The debate about the continuation or cessation of the extraordinary gifts of the Holy Spirit shows no signs of abating or of coming to a resolution. This is true within the wider church and true also within the narrower group who hold to Calvinistic theology. The debate began soon after the coalescing of what became known as “New Calvinism” and it extends today past its recent rupture. Some insist that the extraordinary gifts of the Holy Spirit—prophecy, healing, and tongues—have ceased and base their view on Scriptural proof; others insist that the miraculous gifts of the Holy Spirit are still operative and base their view on Scriptural proof. Additionally, both base their view on experience (or lack thereof). Two positions, two convictions, and two sets of experiences—yet only one can be correct.
New to the discussion is Cessationist, a two-hour documentary film directed by Les Lanphere (Calvinist, Spirit & Truth). As evidenced by the name, this film does not mean to provide arguments for competing perspectives while allowing the viewer to evaluate and choose between them. Rather, it is a defense of the cessationist position and a critique of continuationism. It makes its argument through a script written and narrated by David Lovi, interviews with those who hold to the cessationist position (e.g. Joel Beeke, Phil Johnson, Steven Lawson), and an abundance of videos by continuationist teachers and leaders.
I will tip my cards from the outset and go on record as a convinced cessationist. But as such I always feel the need to add this crucial but often misunderstood clarification: Cessationists believe that God can continue to perform miracles, and not merely that he can but that he does. And so we do pray that God would act in miraculous ways; we do follow Scriptural instructions by having elders lay hands on the sick and pray for them; we do see him work in out-of-the-ordinary ways. What we do not believe is that God continues to distribute the spiritual gift of prophecy, the spiritual gift of healing, or the spiritual gift of tongues. Hence, while there may be extraordinary actions on God’s part, he no longer distributes the extraordinary gifts. He no longer distributes them because they are no longer necessary following the establishment of the church and the completion of the Bible.
I will consider Cessationist through two lenses: whether it offers a valid defense of its position and whether it offers a fair critique of the alternative.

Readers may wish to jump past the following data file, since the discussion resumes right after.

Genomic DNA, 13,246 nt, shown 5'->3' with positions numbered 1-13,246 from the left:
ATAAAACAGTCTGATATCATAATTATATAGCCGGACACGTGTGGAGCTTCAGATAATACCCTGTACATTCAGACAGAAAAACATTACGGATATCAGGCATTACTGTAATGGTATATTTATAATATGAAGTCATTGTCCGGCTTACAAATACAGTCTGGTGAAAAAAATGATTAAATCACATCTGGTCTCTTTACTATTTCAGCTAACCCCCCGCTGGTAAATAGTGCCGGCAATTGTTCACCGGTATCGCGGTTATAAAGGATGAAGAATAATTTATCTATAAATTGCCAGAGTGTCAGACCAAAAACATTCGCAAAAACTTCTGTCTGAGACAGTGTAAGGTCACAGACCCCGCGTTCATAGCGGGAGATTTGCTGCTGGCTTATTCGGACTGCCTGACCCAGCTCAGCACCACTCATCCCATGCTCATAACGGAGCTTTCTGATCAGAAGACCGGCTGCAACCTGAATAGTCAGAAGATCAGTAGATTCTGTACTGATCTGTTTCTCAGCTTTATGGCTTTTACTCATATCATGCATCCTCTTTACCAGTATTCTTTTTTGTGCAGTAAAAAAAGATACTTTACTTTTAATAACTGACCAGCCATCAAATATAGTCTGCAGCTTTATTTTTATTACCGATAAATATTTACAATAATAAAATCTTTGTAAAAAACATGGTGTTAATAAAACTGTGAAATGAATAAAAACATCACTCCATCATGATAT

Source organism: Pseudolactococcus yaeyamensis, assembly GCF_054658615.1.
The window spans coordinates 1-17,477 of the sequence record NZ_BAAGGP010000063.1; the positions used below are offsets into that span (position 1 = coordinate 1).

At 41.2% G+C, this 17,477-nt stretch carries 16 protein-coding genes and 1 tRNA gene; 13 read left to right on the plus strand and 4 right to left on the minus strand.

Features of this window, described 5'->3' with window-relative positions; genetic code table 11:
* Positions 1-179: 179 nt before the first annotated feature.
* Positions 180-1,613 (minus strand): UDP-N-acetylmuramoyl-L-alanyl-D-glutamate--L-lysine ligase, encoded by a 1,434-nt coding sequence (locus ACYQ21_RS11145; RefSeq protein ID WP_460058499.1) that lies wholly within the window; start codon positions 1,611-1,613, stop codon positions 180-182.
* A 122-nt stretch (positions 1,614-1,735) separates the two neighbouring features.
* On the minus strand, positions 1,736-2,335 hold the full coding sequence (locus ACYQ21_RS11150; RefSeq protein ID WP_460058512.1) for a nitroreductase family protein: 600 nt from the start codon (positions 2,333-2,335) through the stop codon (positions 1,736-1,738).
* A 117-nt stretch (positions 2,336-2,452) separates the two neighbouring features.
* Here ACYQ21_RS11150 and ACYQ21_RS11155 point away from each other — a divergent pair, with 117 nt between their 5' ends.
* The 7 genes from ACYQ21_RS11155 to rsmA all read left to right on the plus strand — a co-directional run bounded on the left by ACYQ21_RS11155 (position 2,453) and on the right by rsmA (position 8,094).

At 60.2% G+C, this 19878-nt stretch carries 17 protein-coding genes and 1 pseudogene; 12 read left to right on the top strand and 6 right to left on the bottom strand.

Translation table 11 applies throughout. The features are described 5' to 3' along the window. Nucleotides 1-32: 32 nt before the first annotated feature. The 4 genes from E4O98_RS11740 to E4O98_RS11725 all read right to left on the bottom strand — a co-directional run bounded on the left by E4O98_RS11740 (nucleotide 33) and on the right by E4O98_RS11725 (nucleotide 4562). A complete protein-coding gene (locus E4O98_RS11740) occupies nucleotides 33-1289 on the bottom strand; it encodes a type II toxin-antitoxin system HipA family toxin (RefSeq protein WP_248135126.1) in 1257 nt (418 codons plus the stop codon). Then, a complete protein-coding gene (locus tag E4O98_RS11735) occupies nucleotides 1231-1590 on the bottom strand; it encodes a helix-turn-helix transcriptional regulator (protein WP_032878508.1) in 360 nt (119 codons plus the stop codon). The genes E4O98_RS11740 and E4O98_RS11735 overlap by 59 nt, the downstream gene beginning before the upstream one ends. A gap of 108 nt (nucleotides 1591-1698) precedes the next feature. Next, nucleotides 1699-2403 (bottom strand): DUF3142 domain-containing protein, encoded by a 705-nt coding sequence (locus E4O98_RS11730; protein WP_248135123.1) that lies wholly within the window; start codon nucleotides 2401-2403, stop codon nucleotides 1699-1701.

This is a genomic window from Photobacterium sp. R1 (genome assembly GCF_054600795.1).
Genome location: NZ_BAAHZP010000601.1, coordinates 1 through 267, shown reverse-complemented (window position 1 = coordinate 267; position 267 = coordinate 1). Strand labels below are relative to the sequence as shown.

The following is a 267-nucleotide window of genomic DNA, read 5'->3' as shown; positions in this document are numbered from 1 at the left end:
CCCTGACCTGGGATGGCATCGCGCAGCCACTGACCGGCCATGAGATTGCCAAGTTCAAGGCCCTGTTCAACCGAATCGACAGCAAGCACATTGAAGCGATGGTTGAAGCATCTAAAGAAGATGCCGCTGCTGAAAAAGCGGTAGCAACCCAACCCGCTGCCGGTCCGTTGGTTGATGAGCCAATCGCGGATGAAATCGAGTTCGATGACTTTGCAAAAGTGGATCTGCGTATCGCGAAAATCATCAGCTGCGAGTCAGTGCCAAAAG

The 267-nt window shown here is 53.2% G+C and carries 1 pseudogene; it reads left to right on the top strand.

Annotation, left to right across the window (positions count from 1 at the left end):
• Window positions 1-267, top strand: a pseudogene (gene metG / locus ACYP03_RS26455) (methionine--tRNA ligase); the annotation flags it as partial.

Does Cessationist offer a valid defense of its position? While admitting that I am by no means unbiased, I believe it does. Before it offers any substantial critique, it explains why there is solid evidence within Scripture that God meant for the extraordinary gifts of the Spirit to operate for a time, but then to cease. The film does this by showing the rarity of miracles in the Bible and the fact that they were grouped around certain crucial periods of redemptive history, by examining key passages that offer teaching about the use of gifts and the sufficiency of Scripture, and by drawing conclusions from the obvious decline of the gifts through the progressive narrative of Scripture. It makes a strong positive case for its position.
Does Cessationist offer a fair critique of the alternative position? I believe it does. It is easily able to rally the extreme fringes of the charismatic movement to its cause to show continuationism at its worst. Many of these people are obvious frauds and charlatans. Yet it also shows that some of the foremost theologians of continuationist theology are men we respect and regard as friends for their other positions—John Piper, Wayne Grudem, Sam Storms. I believe it treats them fairly, evaluating and critiquing their positions without writing them off entirely. I don’t think it ascribes to them positions they would not agree with, though they may perhaps take issue with the associations, such as when the film flows directly from Todd Bentley to John Piper—one of them a man whose wider theology and ministry track record is abhorrent and the other of them a man who honors God and serves his people.
The thing about the debate between cessationism and continuationism is that one side must be wrong—and quite seriously wrong. If cessationists are wrong, they are neglecting to exercise gifts that God may wish to use mightily for the saving of the lost, the blessing of his people, and the glory of his name. If continuationists are wrong, they are acting in ways the Bible forbids and foolishly thinking they are speaking in tongues, healing others, and, perhaps most seriously of all, prophesying in God’s name when they are actually doing no such thing. While we can still regard those who hold to the opposite position as friends and brothers, we must also believe they are disobeying God and acting in ways that are misguided or perhaps even foolish. The stakes are high, which means we do well to deepen our understanding and sharpen our convictions.
While I am certain that advocates of continuationist theology will take issue with some of the Cessationist’s claims and some of the associations it draws, I generally found it to be a strong and fair critique of an issue of great importance. No matter your perspective on the issue, I’d encourage you to watch it, to consider its claims, and to better understand why so many Christians are convinced that God no longer means for us to pursue or to exercise those extraordinary gifts.